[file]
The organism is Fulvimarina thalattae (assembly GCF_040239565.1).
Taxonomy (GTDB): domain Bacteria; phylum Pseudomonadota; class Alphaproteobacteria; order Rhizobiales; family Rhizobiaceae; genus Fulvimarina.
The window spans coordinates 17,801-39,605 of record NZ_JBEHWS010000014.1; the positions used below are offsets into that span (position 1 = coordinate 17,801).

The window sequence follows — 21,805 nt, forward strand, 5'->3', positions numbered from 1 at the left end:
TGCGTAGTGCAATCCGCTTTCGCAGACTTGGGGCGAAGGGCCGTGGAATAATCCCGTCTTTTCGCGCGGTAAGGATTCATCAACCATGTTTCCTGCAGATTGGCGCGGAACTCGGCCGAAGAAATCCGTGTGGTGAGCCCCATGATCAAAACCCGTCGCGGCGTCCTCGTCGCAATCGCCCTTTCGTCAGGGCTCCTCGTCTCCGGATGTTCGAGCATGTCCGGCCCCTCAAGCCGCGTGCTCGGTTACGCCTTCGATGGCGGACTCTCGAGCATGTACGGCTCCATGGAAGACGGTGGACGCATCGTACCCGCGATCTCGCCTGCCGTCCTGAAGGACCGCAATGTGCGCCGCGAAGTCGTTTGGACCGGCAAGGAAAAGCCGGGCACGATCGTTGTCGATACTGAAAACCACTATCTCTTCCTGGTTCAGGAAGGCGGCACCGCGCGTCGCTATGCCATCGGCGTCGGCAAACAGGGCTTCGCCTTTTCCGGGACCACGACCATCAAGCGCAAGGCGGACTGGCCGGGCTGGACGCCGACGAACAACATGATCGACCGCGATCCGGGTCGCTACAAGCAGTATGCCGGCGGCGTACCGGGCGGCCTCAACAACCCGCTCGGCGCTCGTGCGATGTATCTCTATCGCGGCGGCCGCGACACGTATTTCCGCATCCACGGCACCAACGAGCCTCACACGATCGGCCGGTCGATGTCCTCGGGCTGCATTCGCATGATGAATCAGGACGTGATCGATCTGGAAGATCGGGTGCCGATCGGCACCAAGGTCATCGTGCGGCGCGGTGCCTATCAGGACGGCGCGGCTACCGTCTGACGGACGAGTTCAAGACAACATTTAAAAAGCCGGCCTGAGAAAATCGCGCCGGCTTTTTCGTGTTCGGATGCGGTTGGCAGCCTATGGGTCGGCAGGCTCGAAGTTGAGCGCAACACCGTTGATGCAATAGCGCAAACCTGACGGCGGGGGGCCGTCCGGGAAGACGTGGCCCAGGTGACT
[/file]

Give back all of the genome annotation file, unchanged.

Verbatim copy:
The organism is Fulvimarina thalattae (assembly GCF_040239565.1).
Taxonomy (GTDB): domain Bacteria; phylum Pseudomonadota; class Alphaproteobacteria; order Rhizobiales; family Rhizobiaceae; genus Fulvimarina.
The window spans coordinates 17,801-39,605 of record NZ_JBEHWS010000014.1; the positions used below are offsets into that span (position 1 = coordinate 17,801).

The window sequence follows — 21,805 nt, forward strand, 5'->3', positions numbered from 1 at the left end:
TGCGTAGTGCAATCCGCTTTCGCAGACTTGGGGCGAAGGGCCGTGGAATAATCCCGTCTTTTCGCGCGGTAAGGATTCATCAACCATGTTTCCTGCAGATTGGCGCGGAACTCGGCCGAAGAAATCCGTGTGGTGAGCCCCATGATCAAAACCCGTCGCGGCGTCCTCGTCGCAATCGCCCTTTCGTCAGGGCTCCTCGTCTCCGGATGTTCGAGCATGTCCGGCCCCTCAAGCCGCGTGCTCGGTTACGCCTTCGATGGCGGACTCTCGAGCATGTACGGCTCCATGGAAGACGGTGGACGCATCGTACCCGCGATCTCGCCTGCCGTCCTGAAGGACCGCAATGTGCGCCGCGAAGTCGTTTGGACCGGCAAGGAAAAGCCGGGCACGATCGTTGTCGATACTGAAAACCACTATCTCTTCCTGGTTCAGGAAGGCGGCACCGCGCGTCGCTATGCCATCGGCGTCGGCAAACAGGGCTTCGCCTTTTCCGGGACCACGACCATCAAGCGCAAGGCGGACTGGCCGGGCTGGACGCCGACGAACAACATGATCGACCGCGATCCGGGTCGCTACAAGCAGTATGCCGGCGGCGTACCGGGCGGCCTCAACAACCCGCTCGGCGCTCGTGCGATGTATCTCTATCGCGGCGGCCGCGACACGTATTTCCGCATCCACGGCACCAACGAGCCTCACACGATCGGCCGGTCGATGTCCTCGGGCTGCATTCGCATGATGAATCAGGACGTGATCGATCTGGAAGATCGGGTGCCGATCGGCACCAAGGTCATCGTGCGGCGCGGTGCCTATCAGGACGGCGCGGCTACCGTCTGACGGACGAGTTCAAGACAACATTTAAAAAGCCGGCCTGAGAAAATCGCGCCGGCTTTTTCGTGTTCGGATGCGGTTGGCAGCCTATGGGTCGGCAGGCTCGAAGTTGAGCGCAACACCGTTGATGCAATAGCGCAAACCTGACGGCGGGGGGCCGTCCGGGAAGACGTGGCCCAGGTGACT